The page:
Even those who take diametrically opposed positions on the Israeli-Palestinian conflict should at least agree that Julian Schnabel’s film set against the background of the occupation isn’t very good. “Miral,” based Rula Jebreal’s semi-autobiographical book, is impassioned, but also dramatically disjointed and emotionally parched.

The multi-generational piece begins with the story of Hind Husseini (Hiam Abbass), a Palestinian woman who takes in a group of children orphaned in the 1947 Jewish takeover and establishes a school for girls that becomes a large and respected institution. One of the students is the daughter of Nadia (Yasmine Al Massri), a girl who had run away from home after being molested by her stepfather and served a stint in jail for attacking a Jewish woman; after her release she married Hind’s friend and neighbor Jamal (Alexander Siddig) and gave birth to the child, who is raised to believe that she’s his daughter. This is Miral (Freida Pinto), who grows up to be a beautiful adolescent, drawn into the intifada by Hani (Omar Metwally), a young Palestinian man with whom she falls in love. That will lead to her arrest and torture by Israeli authorities.

That’s the essential drift of the film, but it’s presented with so many digressions and lacunas that viewers not knowledgeable in the historical background will have a difficult time following things. The factionalism within the Palestinian resistance, for example, is part of the background to Miral’s romance and Hani’s eventual murder, but it’s never explored adequately. True, Schnabel periodically inserts archival footage and printed explanations to set the stage, but the practice is only partially successful, as well as undermining any narrative energy the ponderous picture has managed to create.

And some parts of the picture—like an episode in which Miral, released from custody, spends time with her aunt and her son Samir (Doraid Liddawi), who’s involved with a Jewish girlfriend (Stella Schnabel)—seem extraneous. A good deal of time is given to that subplot, which is then abruptly dropped and never taken up again. The same might be said of the material involving Fatima (Ruba Blal), a Palestinian inmate with whom Nadia shares her prison time. Her backstory is interesting—she’s serving three consecutive life sentences for trying to blow up a movie theatre—and it gives rise in flashback to the most suspenseful sequence in the film as her failed mission is recounted (a nice touch: the movie being shown is “Repulsion”). But again it leads nowhere. This sort of thing makes the picture seem fractured and meandering. And there are too many points at which the script veers into simple didacticism, with the characters spouting dialogue that sounds like political speech rather than human discourse.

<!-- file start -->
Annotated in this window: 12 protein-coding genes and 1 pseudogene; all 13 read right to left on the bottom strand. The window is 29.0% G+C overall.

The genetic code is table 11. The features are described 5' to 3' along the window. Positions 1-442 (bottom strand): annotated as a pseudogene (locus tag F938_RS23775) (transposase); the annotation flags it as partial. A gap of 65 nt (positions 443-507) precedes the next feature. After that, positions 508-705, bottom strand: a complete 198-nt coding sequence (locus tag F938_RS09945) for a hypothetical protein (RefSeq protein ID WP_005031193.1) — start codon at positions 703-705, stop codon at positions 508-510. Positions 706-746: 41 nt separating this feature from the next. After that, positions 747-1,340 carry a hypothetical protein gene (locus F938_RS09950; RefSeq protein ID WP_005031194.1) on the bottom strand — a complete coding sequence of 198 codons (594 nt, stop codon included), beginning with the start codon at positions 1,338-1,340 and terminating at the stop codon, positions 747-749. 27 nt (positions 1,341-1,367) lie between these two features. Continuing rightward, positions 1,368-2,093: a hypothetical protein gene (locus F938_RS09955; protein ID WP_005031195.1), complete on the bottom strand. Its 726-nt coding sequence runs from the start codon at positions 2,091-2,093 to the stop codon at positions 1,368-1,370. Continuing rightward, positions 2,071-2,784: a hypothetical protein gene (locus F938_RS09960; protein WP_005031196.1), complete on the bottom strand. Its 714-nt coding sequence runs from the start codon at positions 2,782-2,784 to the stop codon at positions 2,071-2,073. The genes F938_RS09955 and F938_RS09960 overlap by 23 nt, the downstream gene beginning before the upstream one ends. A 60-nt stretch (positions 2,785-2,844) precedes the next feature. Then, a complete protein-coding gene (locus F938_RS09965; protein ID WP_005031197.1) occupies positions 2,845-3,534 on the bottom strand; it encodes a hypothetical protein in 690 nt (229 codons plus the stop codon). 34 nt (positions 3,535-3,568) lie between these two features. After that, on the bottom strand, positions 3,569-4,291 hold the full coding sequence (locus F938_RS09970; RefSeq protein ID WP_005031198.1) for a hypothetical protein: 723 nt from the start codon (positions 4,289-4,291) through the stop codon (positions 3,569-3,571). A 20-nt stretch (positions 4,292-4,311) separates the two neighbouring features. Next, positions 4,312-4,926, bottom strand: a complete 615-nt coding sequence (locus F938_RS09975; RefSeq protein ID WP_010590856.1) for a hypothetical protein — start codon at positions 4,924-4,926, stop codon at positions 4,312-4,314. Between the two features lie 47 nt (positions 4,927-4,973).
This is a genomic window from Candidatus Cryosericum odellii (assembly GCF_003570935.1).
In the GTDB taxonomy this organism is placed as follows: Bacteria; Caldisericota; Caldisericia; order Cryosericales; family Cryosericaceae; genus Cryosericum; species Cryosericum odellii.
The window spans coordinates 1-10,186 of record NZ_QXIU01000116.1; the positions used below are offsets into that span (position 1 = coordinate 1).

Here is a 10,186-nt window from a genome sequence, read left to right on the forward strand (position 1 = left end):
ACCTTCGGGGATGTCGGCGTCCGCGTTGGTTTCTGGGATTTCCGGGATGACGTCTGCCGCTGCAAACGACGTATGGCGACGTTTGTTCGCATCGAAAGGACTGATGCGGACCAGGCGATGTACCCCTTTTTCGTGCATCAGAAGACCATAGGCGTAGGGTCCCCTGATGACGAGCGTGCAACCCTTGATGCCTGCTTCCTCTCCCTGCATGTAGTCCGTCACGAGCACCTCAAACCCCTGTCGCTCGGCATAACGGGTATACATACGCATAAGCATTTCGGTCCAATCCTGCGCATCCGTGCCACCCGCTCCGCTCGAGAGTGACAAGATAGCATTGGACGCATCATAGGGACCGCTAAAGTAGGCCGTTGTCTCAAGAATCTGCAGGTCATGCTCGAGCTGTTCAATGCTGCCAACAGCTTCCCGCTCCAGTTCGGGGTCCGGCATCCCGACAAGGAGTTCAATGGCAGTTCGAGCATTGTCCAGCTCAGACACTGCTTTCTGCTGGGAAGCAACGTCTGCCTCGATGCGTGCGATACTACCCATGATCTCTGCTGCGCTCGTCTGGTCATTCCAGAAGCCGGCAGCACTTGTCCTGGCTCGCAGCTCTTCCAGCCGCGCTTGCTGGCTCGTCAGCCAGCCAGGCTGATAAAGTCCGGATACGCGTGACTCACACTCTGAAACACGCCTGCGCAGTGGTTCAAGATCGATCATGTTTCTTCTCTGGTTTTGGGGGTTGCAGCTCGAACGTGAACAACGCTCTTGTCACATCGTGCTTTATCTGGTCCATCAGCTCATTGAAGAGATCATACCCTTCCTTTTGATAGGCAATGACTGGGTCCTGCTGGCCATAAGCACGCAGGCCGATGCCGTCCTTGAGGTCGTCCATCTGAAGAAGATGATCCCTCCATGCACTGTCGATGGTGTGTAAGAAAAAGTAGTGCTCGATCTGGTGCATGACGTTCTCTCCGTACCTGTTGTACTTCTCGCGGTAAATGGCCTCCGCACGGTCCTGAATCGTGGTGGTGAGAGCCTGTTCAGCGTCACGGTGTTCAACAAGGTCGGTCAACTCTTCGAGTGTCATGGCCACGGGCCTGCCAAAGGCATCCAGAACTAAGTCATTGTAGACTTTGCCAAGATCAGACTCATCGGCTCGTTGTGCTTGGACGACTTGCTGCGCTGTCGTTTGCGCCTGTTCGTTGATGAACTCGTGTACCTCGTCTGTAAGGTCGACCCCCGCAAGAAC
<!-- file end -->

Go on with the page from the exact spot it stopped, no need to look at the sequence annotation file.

As to performances, Pinto—an Indian who was in “Slumdog Millionaire”—is fine, but an strange choice in a picture so concerned with Palestinian identity. Abbass is her usual strong self (though her aging makeup is poor), and Siddig is quietly intense. But the other players are at best adequate. And having Vanessa Redgrave and Willem Dafoe turn up in pointless cameos is inexplicable.

One presumes that the occupation the Palestinians have suffered for more than a half-century is a subject about which Schnabel feels deeply, and can sympathize with the difficulty he must have had simply making the picture on location. (The recent murder of one of the supporting actors, Juliano Mer-Kharmis, apparently by Palestinian militants who considered him too moderate, is evidence of the danger that’s constant in the region.) And presumably that has something to do with its look—the visuals are unrelievedly drab, and Eric Gautier’s shaky hand-held camerawork hard to endure. (Schnabel, of course, prefers a modernistic pseudo-haphazard style, so that has to be taken into account as well.)

But passion and good intentions are not enough. The Israeli-Palestinian conflict, and the violence that’s been perpetrated on both sides, are important subjects, and complex ones. Neither as history nor as drama does this film do them justice.